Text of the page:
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DISCOVERIES

Behind a TV milestone

July 08, 2007|Scott Martelle

IT'S been 30 years since British television interviewer David Frost sat down for more than 20 hours of taped inquisition with Richard M. Nixon, then in exile at Casa Pacifica, the former Western White House overlooking the ocean at San Clemente. The interviews (for which Nixon collected more than $1 million) came three years after his inglorious exit from power, and the disgraced president was hoping they would lay the foundation for his political comeback. Remember those "He's tanned, rested and ready" bumper stickers? He'd already done it once.

It didn't work out that way this time. The sessions drew 45 million viewers, historian James Reston Jr. (whose journalist father was on Nixon's enemies list) tells us in "The Conviction of Richard Nixon: The Untold Stories of the Frost/Nixon Interviews" (Harmony Books: 208 pp., $22). Through dogged preparation by the younger Reston (who framed the Watergate-related questions) and others, Frost caught Nixon in several crucial lies, eventually drawing from him both blame-shifting explanation and tacit apology for the legendary coverup. The interviews revealed the inner Nixon, the ego and the insincerity, while producing some telling one-liners, including one that seems still to echo through the White House: "If the president does it, that means it's not illegal."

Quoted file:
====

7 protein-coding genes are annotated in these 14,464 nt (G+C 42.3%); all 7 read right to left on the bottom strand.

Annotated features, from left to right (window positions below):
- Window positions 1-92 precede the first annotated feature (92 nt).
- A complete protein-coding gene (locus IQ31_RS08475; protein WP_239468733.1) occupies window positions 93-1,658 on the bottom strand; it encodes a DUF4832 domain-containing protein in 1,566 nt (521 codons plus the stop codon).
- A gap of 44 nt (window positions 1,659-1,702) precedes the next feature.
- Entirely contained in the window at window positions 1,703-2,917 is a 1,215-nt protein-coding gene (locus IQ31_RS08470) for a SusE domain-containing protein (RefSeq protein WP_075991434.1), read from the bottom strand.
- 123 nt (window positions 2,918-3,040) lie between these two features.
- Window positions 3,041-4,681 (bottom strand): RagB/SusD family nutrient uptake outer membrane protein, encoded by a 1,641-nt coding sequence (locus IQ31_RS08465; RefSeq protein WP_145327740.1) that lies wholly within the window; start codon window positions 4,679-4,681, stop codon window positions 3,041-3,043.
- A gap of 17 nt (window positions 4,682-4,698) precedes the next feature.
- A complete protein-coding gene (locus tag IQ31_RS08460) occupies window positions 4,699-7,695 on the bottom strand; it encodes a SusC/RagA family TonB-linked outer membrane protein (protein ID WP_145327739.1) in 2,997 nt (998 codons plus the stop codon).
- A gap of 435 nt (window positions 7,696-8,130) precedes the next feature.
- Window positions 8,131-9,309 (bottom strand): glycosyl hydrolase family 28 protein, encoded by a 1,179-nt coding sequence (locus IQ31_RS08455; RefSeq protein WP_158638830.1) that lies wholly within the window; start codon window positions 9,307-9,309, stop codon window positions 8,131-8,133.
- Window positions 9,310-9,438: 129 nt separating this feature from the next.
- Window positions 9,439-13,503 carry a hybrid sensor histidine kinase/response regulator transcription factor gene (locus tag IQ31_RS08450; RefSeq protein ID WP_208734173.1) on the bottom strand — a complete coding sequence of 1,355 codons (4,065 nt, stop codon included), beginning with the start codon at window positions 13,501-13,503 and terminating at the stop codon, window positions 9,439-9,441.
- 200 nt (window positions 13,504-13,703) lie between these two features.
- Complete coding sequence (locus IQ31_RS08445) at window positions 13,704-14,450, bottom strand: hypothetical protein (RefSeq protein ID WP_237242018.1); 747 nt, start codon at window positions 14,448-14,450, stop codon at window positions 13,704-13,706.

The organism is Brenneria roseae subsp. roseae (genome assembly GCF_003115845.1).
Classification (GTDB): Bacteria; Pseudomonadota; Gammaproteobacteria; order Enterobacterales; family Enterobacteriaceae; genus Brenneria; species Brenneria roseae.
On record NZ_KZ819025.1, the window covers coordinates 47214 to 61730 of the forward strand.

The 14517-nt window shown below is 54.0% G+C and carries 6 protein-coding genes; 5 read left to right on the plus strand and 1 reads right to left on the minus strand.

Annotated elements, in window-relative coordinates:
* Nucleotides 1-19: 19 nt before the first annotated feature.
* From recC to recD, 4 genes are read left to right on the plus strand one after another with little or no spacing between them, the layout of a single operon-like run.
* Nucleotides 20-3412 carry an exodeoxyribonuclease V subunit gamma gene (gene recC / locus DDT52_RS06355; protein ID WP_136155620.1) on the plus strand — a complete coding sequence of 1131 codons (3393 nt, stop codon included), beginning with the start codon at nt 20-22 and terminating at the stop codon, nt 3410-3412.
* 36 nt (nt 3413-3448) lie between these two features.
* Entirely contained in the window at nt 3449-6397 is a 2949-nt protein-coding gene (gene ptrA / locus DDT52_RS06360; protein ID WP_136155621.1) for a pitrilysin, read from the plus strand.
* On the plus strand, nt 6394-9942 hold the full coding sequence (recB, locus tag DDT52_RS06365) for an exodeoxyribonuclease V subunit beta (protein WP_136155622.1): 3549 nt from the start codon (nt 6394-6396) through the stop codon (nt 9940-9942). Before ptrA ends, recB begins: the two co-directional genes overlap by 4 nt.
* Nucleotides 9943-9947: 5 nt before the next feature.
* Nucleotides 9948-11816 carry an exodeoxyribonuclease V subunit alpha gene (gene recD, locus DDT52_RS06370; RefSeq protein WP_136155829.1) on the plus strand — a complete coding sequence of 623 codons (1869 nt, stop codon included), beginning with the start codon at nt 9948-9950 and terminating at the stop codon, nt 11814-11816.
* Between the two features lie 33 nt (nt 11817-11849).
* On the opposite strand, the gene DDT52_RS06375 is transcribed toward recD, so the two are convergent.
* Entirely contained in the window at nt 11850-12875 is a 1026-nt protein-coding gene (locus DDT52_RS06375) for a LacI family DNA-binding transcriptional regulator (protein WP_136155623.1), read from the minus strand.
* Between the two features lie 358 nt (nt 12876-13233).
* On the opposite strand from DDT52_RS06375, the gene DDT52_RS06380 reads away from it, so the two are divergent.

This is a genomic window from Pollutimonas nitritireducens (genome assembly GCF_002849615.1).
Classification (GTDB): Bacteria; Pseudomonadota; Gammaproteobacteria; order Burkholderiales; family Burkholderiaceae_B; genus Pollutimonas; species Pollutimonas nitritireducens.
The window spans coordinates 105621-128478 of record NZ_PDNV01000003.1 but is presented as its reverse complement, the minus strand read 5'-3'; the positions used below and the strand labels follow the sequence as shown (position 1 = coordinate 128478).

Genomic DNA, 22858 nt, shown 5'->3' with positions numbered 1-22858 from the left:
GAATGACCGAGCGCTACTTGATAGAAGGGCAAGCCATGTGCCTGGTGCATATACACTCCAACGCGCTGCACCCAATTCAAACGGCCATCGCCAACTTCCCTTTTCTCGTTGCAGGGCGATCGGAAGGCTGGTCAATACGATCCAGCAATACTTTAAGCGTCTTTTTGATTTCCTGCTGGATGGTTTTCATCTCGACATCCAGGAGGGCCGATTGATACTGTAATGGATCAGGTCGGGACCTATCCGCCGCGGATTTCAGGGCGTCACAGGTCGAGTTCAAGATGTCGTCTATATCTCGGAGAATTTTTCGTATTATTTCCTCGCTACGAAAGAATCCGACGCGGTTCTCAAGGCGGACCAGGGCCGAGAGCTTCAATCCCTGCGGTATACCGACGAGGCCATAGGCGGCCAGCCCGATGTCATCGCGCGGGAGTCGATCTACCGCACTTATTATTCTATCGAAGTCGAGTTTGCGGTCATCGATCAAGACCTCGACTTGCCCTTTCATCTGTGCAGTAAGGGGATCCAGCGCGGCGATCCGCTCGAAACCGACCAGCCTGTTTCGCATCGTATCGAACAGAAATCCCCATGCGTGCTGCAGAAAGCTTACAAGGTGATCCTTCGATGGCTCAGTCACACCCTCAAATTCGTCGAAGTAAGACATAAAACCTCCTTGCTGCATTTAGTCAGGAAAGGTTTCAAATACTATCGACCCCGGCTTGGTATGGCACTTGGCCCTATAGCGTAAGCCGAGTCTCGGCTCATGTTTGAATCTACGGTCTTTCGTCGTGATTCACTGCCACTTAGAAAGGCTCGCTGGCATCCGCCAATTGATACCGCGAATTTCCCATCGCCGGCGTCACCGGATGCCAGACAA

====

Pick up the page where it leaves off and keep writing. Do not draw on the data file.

Reston has crafted a riveting memoir of the lead-up to the tapings (the manuscript helped inspire the play "Frost/Nixon"). He overreaches in places -- the afterword matching Nixon against Shakespeare's "Richard II" is a bit much -- and Reston's Vietnam War-rooted hatred of the former president might reveal more than he intended. Still, the focus is on Nixon. The book dangles somewhere between coda and footnote in the political life of Whittier's favorite son, but this "you are there" memoir is a welcome flashback for those still infatuated with one of America's darkest political hours.

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-- Scott Martelle

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